Practical Ecommerce

Interview: Ecommerce Implications From Social Media

Without question, the popularity of social media sites such as MySpace, Facebook and Twitter show no signs of declining. Practical eCommerce asked Web Strategist and Forrester Research Senior Analyst Jeremiah Owyang his views on social media and its potential impact on ecommerce.

Jeremiah Owyang

PeC: The traffic to social networking sites is huge. How does this affect ecommerce businesses?

OWYANG: Social networks are tools where people are having conversations and sharing information. They affect ecommerce, and buying in general, because prospecting customers are able to give each other direct information — honest and authentic information. Ecommerce sites are traditionally known as computer-to-human interaction whereas, social networking sites are human-to-human, and product decisions are being made from human-to-human. That does influence the buying and purchasing decision-making process.

As an example, in Facebook there are groups for every imaginable interest, and people in there are asking, “What product would you recommend?” And in some cases, people may be selling or buying them within the group. The savvy ecommerce company will deploy widgets, which are applications that sit on top of these platforms, such as Facebook, and figure out how to harness the existing communities and resell on top of them.

PeC: What exactly are “widgets” and “platforms?”

OWYANG: Widgets are mini applications that can spread from one website to another. As an example, Flickr, which is a well-known photo site, created a widget that let’s Facebook users access their same Flickr photos from within Facebook — they stay on the Facebook domain. As a result, they can then share their photos with their Facebook friends, without having to go to the Flickr website. It’s a win for everyone.

A platform is an application platform that hosts widgets, and likely creates few or no widgets at all. They provide the details of how to program and code a widget, the ability to connect to the user information, like profile information, and sometimes reporting. As an example, Facebook’s “Application” called F8, I believe, is an application platform. There are currently thousands of widgets that have been created and now “sit” on top of the platform. Other platforms include Google Desktop. SalesForce has one and we expect other social networks to follow suit.

PeC: Many ecommerce businesses spend lots of resources optimizing their sites for search engines. Should they also be concerned about appealing to users of the social networking sites? How can they catch these users’ attention?

OWYANG: In today’s search and browse for new products, people often have a problem first. The problem may be the first thing people look for when using the universal search app Google. Ecommerce sites tend to sell the final product, the solution, without taking into account what the problem is. In social networks, there are conversations and communities. They talk about both problems and solutions. And while these are generalizations, ecommerce sites may be delivering only one part of the conversation — the end part, the product part. In order to get up to par, to connect better with what social networks have to offer, ecommerce sites should start having conversations or content or media that addresses the problems and not just the products because that is what people will search for. It’s important to keep in mind people are often trying to find out how to solve a problem before knowing which product they actually want to purchase.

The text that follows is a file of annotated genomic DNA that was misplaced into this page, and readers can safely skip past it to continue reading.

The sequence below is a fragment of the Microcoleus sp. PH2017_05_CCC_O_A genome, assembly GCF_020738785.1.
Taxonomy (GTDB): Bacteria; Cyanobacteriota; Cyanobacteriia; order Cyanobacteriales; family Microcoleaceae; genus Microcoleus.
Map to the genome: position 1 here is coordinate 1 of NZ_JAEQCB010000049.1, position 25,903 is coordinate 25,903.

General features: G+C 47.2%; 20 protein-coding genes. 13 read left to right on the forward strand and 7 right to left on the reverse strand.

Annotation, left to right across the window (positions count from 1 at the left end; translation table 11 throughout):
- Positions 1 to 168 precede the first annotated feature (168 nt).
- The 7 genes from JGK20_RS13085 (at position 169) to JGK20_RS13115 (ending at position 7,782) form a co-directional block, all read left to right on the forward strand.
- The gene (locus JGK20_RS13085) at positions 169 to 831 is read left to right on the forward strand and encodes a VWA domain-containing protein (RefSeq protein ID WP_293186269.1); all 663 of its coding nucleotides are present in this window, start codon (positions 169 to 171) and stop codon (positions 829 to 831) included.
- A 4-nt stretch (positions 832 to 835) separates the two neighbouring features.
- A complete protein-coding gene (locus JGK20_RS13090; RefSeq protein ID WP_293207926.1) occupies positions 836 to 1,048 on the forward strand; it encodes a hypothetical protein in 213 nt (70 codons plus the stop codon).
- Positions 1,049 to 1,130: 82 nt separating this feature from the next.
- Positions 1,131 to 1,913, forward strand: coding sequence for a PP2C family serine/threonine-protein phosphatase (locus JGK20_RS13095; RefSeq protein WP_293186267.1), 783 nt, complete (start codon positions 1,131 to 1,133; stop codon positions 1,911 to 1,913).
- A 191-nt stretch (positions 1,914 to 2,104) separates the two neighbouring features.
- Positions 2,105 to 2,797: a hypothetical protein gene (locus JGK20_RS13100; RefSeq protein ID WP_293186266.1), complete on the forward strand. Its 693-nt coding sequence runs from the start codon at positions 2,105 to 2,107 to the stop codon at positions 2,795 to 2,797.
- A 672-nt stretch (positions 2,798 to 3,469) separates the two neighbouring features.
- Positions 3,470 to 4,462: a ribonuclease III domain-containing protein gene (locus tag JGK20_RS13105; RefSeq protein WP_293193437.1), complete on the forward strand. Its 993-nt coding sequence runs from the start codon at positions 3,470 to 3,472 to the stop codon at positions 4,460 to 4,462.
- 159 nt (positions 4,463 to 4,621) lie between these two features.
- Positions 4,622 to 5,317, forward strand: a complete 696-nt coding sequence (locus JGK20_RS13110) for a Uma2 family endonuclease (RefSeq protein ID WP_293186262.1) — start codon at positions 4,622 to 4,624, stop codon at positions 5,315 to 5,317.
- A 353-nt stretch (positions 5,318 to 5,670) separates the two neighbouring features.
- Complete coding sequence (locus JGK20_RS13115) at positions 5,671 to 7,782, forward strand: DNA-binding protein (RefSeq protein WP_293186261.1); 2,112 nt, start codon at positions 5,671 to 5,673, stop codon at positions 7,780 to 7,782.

PeC: Which social networking sites would you suggest ecommerce firms focus on?

OWYANG: It depends on which region and which country. There are hundreds. In the United States, Facebook because they have opened it up for application development so you can create an ecommerce widget that would sit on top of an existing community and profile. Or you could also purchase a sponsored group. A sponsored group is like any other group, except you can change and alter the HTML. Both Wal-Mart and Target have already deployed their ecommerce solutions on top of a sponsored group in Facebook with varying success. I would have to understand more about the target demographic. But as a generalization, Facebook is the one that is often talked about.

PeC: What about YouTube? Is it a social networking site or a video site?

OWYANG: It’s both. It is what at Forrester we like to call a “light” social networking site, just as Twitter and Flickr are also social networking sites. In YouTube, the profile element of the site is used very lightly because the focus is on the content, the videos. But it is indeed a social networking site. You can track, follow and subscribe to other individuals’ content. Anywhere that you have profile information, plus connections to other profiles, is a social network.

PeC: How can ecommerce firms market to YouTube’s audience?

OWYANG: Imbedding YouTube videos that exist with certain products within the ecommerce site. Also, users may want to provide feedback and reviews on video about the actual ecommerce site. Those should be watched and possibly embedded on the ecommerce corporate blog, and responded to maybe even using video.

Practical Ecommerce

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  3. Legacy User March 3, 2008 Reply

    Interesting to note that the comments here coming from social networking "experts" who are not adding to the discussion but instead trumpeting blunt-force drivel. These postings totally ignore the article itself and its message.

    There is a lesson here.

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